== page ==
20 November 2020
Jill Nicholls is a retired public health dietitian, and consultant.
“My work has been on the coal face of public health, delivering for the Taranaki community. I first got interested in public health when I volunteered for a heart week activity for the Nutrition Association, when we took people’s blood pressure and BMI. I thought I’d love a job like this, this is where it’s at; not waiting for people to end up in hospital, but being proactive and talking to people when they’re well.
I did the University of Otago post graduate diploma in community nutrition, beginning in the first year it was offered. I was one of the first people to work in community nutrition, from 1990; the Ottawa Charter was only written a few years prior. We really did health education; I thought if people knew how much sugar was in fizzy drinks, they wouldn’t go near them! But I came to realise that people’s knowledge is one thing but changing their behavior is something else and the environment is so influential on people’s choices.
Most of my career has been as a public health advisor with Taranaki District Health Board. I’ve worked in public health for over 30 years, it’s a long game, a long, slow process. I am frustrated by the lack of leadership from government, for example for sugar and fat taxes.
Public health has experienced changing priorities; there were wonderful years with Healthy Eating, Healthy Action (HEHA) when we saw lots of traction. Suddenly the government changed and there wasn’t any focus on nutrition, and I worked on Smokefree and alcohol campaigns for a while. As a country we have seen so many supporting factors to encourage smoke free environments, I wish the same could happen for food environments.
To stay positive our team celebrated the small gains. We worked with some of the big corporations, for example with Fonterra tanker drivers who were doing shift work and not eating well. We ran education classes and did weekly food plans for the drivers on swing shifts. I met up with a tanker driver years later, he said he still was using the plans.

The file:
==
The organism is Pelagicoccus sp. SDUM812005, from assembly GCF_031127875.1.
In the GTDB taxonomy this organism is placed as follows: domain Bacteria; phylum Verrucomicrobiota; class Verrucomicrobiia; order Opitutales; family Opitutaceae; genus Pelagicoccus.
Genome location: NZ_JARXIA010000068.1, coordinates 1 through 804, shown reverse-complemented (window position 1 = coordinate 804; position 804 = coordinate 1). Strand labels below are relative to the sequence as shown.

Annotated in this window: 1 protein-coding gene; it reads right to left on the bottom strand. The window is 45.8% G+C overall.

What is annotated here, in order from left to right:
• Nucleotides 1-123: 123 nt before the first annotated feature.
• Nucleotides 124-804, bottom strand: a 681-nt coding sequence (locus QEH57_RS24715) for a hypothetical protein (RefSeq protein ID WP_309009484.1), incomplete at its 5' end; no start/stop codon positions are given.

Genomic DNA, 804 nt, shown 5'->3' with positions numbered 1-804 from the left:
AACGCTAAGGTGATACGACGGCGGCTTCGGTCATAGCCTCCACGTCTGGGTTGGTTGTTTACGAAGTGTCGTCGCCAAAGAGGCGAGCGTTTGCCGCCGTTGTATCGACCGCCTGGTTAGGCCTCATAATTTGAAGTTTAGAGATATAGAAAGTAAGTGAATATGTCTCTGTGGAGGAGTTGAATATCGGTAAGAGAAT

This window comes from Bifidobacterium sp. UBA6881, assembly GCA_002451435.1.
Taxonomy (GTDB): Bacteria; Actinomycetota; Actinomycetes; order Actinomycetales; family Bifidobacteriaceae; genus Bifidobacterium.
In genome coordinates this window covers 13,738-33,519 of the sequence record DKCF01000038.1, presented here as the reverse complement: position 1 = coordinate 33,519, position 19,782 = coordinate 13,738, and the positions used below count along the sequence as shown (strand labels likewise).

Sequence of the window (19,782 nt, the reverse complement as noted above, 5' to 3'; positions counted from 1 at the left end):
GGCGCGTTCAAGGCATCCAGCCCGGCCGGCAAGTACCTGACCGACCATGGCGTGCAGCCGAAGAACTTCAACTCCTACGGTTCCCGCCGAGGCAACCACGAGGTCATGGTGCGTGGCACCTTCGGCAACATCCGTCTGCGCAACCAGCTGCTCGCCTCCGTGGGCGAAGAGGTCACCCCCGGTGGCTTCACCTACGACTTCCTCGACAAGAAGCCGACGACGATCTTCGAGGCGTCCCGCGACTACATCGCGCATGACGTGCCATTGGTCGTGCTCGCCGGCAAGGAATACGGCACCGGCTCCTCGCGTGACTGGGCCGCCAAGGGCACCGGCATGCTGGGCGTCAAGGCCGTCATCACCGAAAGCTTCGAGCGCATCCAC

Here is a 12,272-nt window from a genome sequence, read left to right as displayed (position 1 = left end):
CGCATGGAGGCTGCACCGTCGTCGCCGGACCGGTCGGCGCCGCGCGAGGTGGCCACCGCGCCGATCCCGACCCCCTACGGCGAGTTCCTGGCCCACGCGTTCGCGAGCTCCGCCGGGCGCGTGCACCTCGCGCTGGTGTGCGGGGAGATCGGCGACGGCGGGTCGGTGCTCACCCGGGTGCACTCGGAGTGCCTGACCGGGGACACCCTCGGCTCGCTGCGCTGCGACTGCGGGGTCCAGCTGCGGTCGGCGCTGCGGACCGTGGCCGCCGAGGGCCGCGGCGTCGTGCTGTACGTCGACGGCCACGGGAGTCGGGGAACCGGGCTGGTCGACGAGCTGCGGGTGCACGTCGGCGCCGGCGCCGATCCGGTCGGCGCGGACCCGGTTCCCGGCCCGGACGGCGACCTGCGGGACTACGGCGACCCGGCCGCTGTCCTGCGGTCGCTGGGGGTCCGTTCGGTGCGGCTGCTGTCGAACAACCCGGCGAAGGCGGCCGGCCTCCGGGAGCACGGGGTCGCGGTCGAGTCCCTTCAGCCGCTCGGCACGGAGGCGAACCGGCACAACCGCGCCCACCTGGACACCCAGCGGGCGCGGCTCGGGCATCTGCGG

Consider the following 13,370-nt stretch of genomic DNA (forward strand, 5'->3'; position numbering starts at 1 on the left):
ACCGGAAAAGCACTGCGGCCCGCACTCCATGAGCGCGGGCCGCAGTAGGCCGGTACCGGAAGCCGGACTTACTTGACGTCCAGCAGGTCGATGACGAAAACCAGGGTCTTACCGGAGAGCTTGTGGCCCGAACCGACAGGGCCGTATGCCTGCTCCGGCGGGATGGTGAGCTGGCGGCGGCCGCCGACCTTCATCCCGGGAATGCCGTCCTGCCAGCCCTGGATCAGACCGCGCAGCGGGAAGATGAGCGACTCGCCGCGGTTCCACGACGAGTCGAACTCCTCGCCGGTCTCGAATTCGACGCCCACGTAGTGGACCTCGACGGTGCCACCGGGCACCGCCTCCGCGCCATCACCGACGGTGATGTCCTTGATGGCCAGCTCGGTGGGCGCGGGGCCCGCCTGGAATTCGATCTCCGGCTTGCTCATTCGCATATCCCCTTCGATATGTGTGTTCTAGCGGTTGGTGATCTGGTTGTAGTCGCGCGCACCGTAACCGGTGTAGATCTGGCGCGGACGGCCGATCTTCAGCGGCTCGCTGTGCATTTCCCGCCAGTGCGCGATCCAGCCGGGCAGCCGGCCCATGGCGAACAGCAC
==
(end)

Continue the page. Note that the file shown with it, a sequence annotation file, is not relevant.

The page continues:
Taranaki’s Bell Block community established a fizz-free coalition, to support a Taranaki District Health Board initiative called ‘Tap into Water’. The Puketapu school principal said, ‘the issue is there’s a dairy across the road and the kids buy fizzy drinks on the way to school’. So I asked the dairy owner not to sell to kids on the way to school as it would affect kids’ learning. Then that dairy owner said, ‘What about kids on the bus who buy drinks at the dairy by the bus stop? Can’t we all do it?’ So together we agreed to make the whole of Bell Block fizz-free before school, one dairy at a time. This was a combined effort and many people were involved in creating this supportive environment for the children. You can read more about this initiative here.
To work in public health, you have to be really patient, but you also need short term, measurable goals. Be planned but open to opportunities and be ready to pivot at short notice.
I was lucky in my career as I got into public health in its infancy. Those of us who were pioneers in community nutrition felt we could make a difference, as no-one had done it before. The approach to public health has changed a lot from health education to now looking at systems change, and I admire people like Boyd Swinburn who has kept his passion for public health nutrition.
I’m not one to shy away from being critical and if I see something that shouldn’t be happening, I’ll speak out. Years ago, I wrote a letter to the Ministry of Justice about periodic detention workers who were getting pies twice a day on the job. I wrote saying it wasn’t in-line with public health policy. That letter got aired on TV current affairs programme, and I was censured by my employer, but I felt it was my job to promote public health nutrition. I’m encouraged to see healthy food options more readily available.
I plan an active retirement; I’ll get an e-bike and do lots of trails. I’ll continue to do my consultancy work in rest homes to ensure our aging population obtains adequate nutrition and I’ll keep an interest in public health issues.”